England cricket greats Geoffrey Boycott and Andrew Strauss have been given knighthoods by Theresa May in her resignation honours list.
Boycott and Strauss both received the honour for their services to sport after outstanding careers for England.
“We couldn’t be more delighted that Sir Andrew Strauss joins other giants within the sport who have been knighted for their achievements,” England and Wales Cricket Board chief executive Tom Harrison said in a statement.
“Aside from his achievements on and off the pitch, Andrew is widely regarded as an exceptional person in our game and this wonderful accolade will be celebrated around the cricketing world.
“Our heartfelt congratulations also go to Sir Geoffrey Boycott, honoured for his long career and passionate dedication to the sport.”
Boycott was one of May’s sporting heroes and the former British Prime Minister has spoken of her admiration for his bloody-minded style of play on several occasions.
During the painfully slow Brexit negotiations last year, May defended her stance by saying: “Can I just say that you might recall from previous comments I have made about cricket that one of my cricket heroes was always Geoffrey Boycott.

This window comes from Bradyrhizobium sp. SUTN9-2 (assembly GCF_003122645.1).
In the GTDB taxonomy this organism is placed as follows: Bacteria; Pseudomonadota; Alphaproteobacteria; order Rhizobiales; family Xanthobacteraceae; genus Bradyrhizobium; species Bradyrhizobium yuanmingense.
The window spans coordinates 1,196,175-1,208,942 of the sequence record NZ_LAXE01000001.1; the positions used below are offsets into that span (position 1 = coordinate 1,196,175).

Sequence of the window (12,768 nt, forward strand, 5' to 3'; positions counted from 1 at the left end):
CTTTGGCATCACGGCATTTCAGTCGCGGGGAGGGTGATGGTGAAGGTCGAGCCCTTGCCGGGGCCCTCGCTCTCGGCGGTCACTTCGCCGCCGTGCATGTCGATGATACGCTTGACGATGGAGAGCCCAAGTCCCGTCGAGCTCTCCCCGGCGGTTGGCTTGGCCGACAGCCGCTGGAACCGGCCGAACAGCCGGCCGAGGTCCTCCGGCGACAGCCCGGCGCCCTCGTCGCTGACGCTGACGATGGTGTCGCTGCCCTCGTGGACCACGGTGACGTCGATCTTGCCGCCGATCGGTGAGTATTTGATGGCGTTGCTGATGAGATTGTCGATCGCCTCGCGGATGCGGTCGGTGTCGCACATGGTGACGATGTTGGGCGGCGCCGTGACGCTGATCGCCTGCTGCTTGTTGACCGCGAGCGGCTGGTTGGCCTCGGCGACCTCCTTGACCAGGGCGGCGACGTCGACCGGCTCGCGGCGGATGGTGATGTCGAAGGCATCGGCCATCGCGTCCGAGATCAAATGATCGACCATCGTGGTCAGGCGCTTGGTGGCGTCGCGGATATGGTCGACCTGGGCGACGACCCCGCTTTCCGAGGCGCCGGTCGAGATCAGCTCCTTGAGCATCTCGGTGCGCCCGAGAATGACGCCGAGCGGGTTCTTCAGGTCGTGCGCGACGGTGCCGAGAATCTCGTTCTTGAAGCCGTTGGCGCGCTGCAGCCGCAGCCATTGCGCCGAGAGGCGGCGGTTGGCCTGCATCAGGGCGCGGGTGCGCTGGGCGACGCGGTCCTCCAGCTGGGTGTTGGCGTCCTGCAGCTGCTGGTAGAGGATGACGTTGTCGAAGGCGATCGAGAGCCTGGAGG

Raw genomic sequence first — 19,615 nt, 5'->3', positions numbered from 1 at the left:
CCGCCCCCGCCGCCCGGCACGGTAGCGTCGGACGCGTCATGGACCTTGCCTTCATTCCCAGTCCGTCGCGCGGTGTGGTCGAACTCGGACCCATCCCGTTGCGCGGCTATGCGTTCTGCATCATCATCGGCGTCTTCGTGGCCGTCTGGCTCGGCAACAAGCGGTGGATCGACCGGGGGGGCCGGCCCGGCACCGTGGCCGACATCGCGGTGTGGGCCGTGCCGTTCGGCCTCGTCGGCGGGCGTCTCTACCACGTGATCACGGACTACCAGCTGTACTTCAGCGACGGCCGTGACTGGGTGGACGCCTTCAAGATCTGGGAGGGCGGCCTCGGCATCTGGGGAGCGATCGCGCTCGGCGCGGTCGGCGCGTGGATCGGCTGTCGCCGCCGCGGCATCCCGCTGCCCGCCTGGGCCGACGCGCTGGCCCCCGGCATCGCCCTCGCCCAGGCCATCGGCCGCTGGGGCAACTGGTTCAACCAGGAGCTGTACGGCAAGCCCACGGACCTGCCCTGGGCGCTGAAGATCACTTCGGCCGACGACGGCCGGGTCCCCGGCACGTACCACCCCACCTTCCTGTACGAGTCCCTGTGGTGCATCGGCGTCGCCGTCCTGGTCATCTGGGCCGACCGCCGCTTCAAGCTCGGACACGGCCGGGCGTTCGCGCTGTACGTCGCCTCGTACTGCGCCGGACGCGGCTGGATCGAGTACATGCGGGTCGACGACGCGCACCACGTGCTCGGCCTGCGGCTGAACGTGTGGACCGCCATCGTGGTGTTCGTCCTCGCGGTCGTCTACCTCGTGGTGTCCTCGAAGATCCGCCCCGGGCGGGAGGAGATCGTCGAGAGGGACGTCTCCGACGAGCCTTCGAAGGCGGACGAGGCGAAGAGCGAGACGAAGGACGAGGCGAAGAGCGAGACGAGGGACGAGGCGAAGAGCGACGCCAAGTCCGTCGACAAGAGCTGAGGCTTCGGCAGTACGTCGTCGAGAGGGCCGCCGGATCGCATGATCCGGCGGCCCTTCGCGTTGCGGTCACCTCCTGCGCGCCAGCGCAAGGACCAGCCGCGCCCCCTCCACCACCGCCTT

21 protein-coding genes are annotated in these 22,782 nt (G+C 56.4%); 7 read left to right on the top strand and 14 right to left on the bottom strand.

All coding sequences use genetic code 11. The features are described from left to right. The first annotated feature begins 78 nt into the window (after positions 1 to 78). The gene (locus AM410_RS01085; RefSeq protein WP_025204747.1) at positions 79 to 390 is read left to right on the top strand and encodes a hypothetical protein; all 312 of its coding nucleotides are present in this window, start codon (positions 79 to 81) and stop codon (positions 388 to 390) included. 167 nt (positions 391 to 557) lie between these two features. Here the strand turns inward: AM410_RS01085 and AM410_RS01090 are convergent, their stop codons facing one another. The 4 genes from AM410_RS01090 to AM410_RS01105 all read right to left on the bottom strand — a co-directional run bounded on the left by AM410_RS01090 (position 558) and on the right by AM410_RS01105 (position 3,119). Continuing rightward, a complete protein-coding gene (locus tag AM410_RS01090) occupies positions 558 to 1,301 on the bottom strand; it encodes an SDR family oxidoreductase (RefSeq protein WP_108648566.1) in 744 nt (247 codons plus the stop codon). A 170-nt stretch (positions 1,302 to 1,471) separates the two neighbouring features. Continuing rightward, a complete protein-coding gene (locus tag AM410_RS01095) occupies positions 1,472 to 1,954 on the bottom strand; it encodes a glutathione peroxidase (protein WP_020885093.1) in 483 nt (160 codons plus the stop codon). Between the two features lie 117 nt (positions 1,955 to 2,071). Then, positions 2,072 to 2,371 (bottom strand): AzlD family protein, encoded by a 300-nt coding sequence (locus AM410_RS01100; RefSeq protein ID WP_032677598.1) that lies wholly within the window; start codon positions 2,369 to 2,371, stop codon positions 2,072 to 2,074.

“And what did you know about Geoffrey Boycott? Geoffrey Boycott stuck to it and he got the runs in the end.”
Boycott, 78, was a polarising figure for his conservative batting and acerbic personality, but that didn’t stop him amassing 8,114 Test runs at an average of 47.72 in an England career that ran between 1964 and 1982.
He was forced to apologise in 2017 after joking that he would have to “black up” to receive a knighthood, pointing out that the honour had been bestowed on West Indian cricketers including Viv Richards, Garfield Sobers and Curtly Ambrose.
Boycott was also given a three-month suspended prison sentence in 1998 after being convicted of assault against former girlfriend Margaret Moore.
Former England and Middlesex batsman Strauss hit 7,037 runs in 100 Tests from 2004 to 2012.
Strauss, 42, captained England to Ashes triumphs against Australia in 2009 and 2010/2011, the latter campaign making him the first English skipper to win a Test series on Australian soil since Mike Gatting in 1986-87.
South Africa-born Strauss served as England’s director of cricket from 2015-2018 before resigning when his wife suffered the lung cancer that would eventually lead to her death.